Not everyone’s going to like what you write. That’s probably the first caveat for any aspiring writer. There will always be someone out there that thinks what you have to offer is shit. Some don’t even hold back about it. They let loose the venom and, if you can’t take it, you shouldn’t play the game.
The word writer has blurred significantly in the evolving age of technology. Before, a writer had to trudge through rejection letter after rejection letter. There was agent hunting, or scouting yourself to the big league publishers. Of course, there was the self-publishing route, but that was often times frowned upon.
Those days are over. Now the blogosphere offers safe passage for everyone. Amazon, Smashwords, and other like places offer inexpensive self-publishing. And e-books offer a wider range to reach your core audience. But the caveat remains. If you don’t have that leather skin, then just sit it out.
I was forced to read a terribly written children’s book about a month ago. A native writer managed to publish it and went on “tour” to promote his lackluster piece of shit. Because I tend to “review” the books I read, I did so. I even went as far as creating its GoodReads page. It received a one-star review – I was feeling quite generous. For a good while, the book stood with one review and its one star until someone – an anonymous “reader” – gave it a five-star reviewer, citing that it was a great books for ESL students and wondered if the writer had any other books.
This isn’t the first time a writer has self-rated a book on GoodReads, and I”m sure it won’t be the last. However, way to cheapen a system. Self-publishing has blossomed in this brave new world of technology. That’s not necessarily a great thing. While it opens the door to great writers we would’ve never heard about any other way, it also allows bad writers to publish their stories. Think the Christopher Hitchens‘ quote about everyone having a story in them, but not everyone should tell it. However, back in the day, self-publishing was expensive and only those who had the money could push their shit out.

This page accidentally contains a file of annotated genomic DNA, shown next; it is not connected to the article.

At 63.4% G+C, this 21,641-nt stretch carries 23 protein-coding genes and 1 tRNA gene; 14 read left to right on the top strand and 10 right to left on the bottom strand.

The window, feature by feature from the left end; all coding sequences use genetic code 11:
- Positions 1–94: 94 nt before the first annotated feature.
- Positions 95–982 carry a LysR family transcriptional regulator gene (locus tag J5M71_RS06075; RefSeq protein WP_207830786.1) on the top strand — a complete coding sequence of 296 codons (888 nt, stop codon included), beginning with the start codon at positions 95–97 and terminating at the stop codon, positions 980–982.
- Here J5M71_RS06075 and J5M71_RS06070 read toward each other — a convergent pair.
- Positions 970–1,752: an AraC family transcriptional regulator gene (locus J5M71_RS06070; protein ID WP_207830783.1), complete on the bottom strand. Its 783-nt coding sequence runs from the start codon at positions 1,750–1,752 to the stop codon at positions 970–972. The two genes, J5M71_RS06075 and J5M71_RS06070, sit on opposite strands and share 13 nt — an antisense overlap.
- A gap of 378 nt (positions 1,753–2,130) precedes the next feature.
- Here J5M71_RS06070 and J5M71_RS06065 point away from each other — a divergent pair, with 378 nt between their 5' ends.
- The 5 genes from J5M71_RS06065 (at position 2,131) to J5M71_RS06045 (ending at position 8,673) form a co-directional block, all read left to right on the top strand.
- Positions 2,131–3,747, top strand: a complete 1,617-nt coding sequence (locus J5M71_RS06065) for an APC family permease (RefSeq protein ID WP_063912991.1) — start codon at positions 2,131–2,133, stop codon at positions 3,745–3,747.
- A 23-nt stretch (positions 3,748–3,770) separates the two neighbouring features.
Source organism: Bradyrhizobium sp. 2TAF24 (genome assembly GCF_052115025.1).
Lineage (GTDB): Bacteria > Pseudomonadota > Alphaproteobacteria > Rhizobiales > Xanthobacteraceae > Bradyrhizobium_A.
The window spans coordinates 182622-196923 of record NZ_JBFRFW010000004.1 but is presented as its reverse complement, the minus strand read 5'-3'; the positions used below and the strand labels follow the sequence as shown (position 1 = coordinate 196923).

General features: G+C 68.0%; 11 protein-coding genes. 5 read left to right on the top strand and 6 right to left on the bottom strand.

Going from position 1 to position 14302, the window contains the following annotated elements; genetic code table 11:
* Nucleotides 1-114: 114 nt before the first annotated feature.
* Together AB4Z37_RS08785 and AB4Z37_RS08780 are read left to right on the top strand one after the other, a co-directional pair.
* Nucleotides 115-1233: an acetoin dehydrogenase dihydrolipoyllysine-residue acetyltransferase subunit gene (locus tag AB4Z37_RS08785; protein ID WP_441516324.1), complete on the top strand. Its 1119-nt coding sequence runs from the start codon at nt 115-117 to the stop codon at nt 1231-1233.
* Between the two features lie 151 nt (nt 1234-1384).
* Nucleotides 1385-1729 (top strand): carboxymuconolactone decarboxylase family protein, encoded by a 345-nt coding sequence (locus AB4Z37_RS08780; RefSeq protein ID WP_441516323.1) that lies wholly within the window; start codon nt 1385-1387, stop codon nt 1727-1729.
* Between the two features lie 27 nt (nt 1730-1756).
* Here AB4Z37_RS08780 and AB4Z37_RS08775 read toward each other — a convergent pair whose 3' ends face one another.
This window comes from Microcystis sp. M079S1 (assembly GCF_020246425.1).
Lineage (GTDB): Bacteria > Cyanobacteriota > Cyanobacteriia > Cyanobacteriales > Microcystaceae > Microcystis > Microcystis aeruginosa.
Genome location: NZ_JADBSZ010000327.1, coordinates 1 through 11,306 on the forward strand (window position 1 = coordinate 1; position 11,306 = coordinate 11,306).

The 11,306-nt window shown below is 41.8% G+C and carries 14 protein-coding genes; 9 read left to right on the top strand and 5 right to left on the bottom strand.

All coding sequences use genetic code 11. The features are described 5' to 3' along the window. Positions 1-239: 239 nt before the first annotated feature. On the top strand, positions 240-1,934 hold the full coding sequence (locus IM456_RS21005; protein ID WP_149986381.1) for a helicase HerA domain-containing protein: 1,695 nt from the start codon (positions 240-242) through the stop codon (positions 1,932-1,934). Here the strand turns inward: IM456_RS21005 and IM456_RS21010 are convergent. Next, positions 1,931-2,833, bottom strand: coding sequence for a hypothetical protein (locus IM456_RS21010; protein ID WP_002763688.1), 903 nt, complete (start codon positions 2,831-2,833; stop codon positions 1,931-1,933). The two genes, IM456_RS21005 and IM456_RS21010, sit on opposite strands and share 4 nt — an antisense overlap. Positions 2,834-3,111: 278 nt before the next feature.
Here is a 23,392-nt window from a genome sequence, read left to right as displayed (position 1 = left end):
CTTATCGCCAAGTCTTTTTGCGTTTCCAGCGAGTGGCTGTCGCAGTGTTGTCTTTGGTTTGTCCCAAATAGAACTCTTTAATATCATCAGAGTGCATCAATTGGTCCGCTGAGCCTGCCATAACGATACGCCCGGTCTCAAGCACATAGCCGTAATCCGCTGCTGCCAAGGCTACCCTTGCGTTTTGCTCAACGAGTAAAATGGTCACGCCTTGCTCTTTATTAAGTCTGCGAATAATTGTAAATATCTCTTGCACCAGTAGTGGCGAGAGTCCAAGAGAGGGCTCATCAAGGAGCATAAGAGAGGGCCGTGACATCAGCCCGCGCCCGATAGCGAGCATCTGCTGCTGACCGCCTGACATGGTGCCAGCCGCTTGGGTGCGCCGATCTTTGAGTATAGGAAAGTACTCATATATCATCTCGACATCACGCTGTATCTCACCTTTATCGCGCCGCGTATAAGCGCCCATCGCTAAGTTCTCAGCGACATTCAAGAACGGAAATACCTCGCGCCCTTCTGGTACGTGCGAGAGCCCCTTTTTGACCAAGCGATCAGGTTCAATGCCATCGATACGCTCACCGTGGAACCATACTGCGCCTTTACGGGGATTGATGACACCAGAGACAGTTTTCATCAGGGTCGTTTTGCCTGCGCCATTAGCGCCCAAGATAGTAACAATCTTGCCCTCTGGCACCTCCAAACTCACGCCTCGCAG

Charles Bukowski stated that if you need to share your work with a loved one first, then you shouldn’t be a writer. My family and friends have been great motivators. Many of times, I’ve come to them with a story or piece that I needed them to review. Our friendship or blood never once left them bias. There have been times when my nearest and dearest have hated the story I poured so much time into. The keyword is time. If you don’t bleed on the page. If you don’t lose several hours of sleep over it. If you don’t lose track of time. If you don’t set it down and forget about it for a while only to return to it with virgin eyes. You’re probably not a writer. Not a “real” writer. You’re just passing time until some other new fad comes in.
Now there is the argument that I’ve lost my place. Wasn’t this supposed to be my writer’s blog? That was the original mission statement. And it can be thrown into my face about the editing here. The format. The linear thought. I have an answer for you. This. These pages of rants, dreams, political statements, and arrogance are not my “writings.” This is just merely a journal I carelessly left open on the coffee table in a room occupied by several people.
- Writing Advice from Bukowski (silverbirchpress.wordpress.com)
- Christopher Hitchens on Mortality (wnyc.org)
- Risks and Rewards of Self Publishing – Guest Post by Caterina Torres (chasingthecrazies.wordpress.com)
- Is My Kindle Making me Stupid? (niaforrester.com)